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The basic set up in Serendipity works just like that in Wordpress. The only exception is the first path in example.php, where you need to replace the wordpress folder name with serendipity (provided the blog is located at /var/www/serendipity). Then, include example.php after the following two lines in index.php:

header('HTTP/1.0 200');
header('Status: 200 OK');

Alternatively, PHP can also automatically include example.php without a need to change the original files. All you need to do is set the

auto_prepend_file = /var/www/serendipity/example.php

option in /etc/php5/apache3/php.ini and restart the web server. The advantage of this method is that every PHP file will automatically be protected via the IDS. However, this nifty little trick is not universally applicable. Our tests revealed problems, for example multiple log entries for a single attack or even application failures, in other PHP applications like Drupal. You will need to experiment with this yourself.


Integrating the IDS into this CMS is just as simple, and the same instructions as for Wordpress apply. Include the example.php file as your first PHP instruction in index.php.


Drupal users can use a custom PHPIDS module which simplifies installation and configuration. At the time of testing, offered the current version for Drupal 6, phpids-6.x-1.8-beta2.tar.gz. Drupal expects to find non-standard modules in the sites/all/modules directory. You will need to create a modules directory and move the folder you extracted from the tarball to this location. However, the module doesn't contain the actual PHPIDS files, which need to be downloaded manually and installed in the phpids module directory. The Drupal module files should reside in sites/all/modules/phpids, while the PHPIDS files should be in sites/all/modules/phpids/lib, as described in the previous configurations.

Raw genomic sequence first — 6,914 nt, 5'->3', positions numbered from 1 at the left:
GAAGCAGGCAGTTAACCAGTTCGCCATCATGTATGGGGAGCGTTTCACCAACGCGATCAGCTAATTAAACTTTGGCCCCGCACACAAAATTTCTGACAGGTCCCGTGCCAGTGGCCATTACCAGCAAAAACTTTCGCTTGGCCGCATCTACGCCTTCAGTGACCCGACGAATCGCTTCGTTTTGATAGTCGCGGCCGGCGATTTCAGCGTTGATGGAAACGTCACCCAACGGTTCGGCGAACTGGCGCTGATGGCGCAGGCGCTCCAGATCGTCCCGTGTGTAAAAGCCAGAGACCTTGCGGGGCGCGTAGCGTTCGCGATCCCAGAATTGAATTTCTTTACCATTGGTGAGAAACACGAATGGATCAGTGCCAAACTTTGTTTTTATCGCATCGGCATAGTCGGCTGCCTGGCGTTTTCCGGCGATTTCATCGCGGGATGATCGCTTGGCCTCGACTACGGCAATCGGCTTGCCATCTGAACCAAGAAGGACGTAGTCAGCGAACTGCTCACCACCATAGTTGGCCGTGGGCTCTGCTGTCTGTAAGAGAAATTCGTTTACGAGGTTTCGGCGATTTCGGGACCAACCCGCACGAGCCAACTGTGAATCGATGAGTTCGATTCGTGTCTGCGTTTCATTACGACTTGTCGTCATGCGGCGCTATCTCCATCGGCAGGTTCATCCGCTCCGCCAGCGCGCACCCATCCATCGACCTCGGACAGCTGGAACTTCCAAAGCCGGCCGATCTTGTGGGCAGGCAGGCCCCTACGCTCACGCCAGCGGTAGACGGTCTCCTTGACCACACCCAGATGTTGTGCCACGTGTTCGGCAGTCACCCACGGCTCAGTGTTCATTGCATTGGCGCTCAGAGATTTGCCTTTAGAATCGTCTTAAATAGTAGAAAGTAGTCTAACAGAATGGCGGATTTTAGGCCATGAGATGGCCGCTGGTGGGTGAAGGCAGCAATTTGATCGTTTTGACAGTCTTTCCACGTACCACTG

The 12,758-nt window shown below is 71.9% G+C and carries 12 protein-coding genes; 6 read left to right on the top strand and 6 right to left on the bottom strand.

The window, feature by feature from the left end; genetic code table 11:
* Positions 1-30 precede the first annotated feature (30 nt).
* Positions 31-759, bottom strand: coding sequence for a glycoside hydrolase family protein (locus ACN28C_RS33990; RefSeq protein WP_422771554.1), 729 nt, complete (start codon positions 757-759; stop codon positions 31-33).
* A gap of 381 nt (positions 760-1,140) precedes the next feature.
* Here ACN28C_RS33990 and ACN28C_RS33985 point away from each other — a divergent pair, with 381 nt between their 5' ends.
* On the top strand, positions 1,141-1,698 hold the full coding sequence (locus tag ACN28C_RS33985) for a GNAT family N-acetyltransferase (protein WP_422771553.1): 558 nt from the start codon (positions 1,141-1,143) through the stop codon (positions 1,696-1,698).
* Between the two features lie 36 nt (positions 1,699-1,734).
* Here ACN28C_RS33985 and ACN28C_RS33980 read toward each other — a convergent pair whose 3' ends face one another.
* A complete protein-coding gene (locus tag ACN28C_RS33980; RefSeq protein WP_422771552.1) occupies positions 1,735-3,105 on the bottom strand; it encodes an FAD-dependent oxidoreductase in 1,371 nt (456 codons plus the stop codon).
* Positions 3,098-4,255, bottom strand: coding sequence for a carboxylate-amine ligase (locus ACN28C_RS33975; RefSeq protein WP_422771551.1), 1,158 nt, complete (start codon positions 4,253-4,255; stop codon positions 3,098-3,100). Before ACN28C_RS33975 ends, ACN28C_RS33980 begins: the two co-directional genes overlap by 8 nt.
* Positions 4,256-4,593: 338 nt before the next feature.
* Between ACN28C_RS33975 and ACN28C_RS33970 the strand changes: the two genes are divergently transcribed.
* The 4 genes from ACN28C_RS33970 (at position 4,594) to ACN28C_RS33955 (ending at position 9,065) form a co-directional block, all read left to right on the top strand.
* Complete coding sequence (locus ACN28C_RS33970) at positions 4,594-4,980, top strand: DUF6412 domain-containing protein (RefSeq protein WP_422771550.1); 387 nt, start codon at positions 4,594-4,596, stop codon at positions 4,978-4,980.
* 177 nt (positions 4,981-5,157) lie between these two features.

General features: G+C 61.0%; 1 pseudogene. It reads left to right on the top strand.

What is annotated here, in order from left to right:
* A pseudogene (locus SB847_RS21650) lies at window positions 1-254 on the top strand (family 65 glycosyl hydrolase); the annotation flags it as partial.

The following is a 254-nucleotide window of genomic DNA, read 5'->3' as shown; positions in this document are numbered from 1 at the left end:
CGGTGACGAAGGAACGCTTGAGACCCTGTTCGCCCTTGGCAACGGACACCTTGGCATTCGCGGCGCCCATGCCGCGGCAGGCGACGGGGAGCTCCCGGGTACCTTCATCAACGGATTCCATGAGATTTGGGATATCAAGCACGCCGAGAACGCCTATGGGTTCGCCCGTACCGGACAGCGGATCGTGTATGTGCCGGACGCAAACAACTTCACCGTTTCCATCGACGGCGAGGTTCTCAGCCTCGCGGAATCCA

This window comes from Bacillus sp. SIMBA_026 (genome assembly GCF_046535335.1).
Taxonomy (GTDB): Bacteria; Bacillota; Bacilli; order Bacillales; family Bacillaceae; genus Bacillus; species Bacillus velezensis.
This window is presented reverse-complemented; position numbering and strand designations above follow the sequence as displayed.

An attempted attack becomes apparent relatively quickly in Drupal's report.
Zoom An attempted attack becomes apparent relatively quickly in Drupal's report.
Next, create a phpids subdirectory in the temporary /tmp folder (caution – this does not refer to the lib/IDS/tmp path) and set up write access for the web server:

sudo chown www-data:www-data /tmp/phpids

The newly added module can be enabled using Drupal's "/Administer/Site Building/Modules" menu. The "/Administer/Site Configuration/Logging and Alerts/PHPIDS Settings" menu now opens the PHPIDS configuration menu. For "PHP-IDS Path", enter /var/www/drupal/sites/all/modules/phpids/lib; use /tmp/phpids for "PHP-IDS Temp Path". Conveniently, setting the "warning impact" allows users to not only log, but also to prevent attacks. An attacker is then redirected to an alert page, and the request is discarded. The remaining fields in this menu can be filled in, or left blank, as required.

Once the settings are saved, the IDS goes live. It will now log any attacks in Drupal's report feature, which is accessible at "Administer/Reports/Recent Log Entries".


Getting into the practical aspects of PHPIDS is quick and easy. No in-depth configuration of the application to be monitored is required; if in doubt you can simply delete "include ('example.php')". Drupal offers the most practical solution and includes both a clear report and the possibility to prevent attacks. One can only hope that many operators of PHP applications will use this approach to help stem the current flood of attacks on vulnerable applications.


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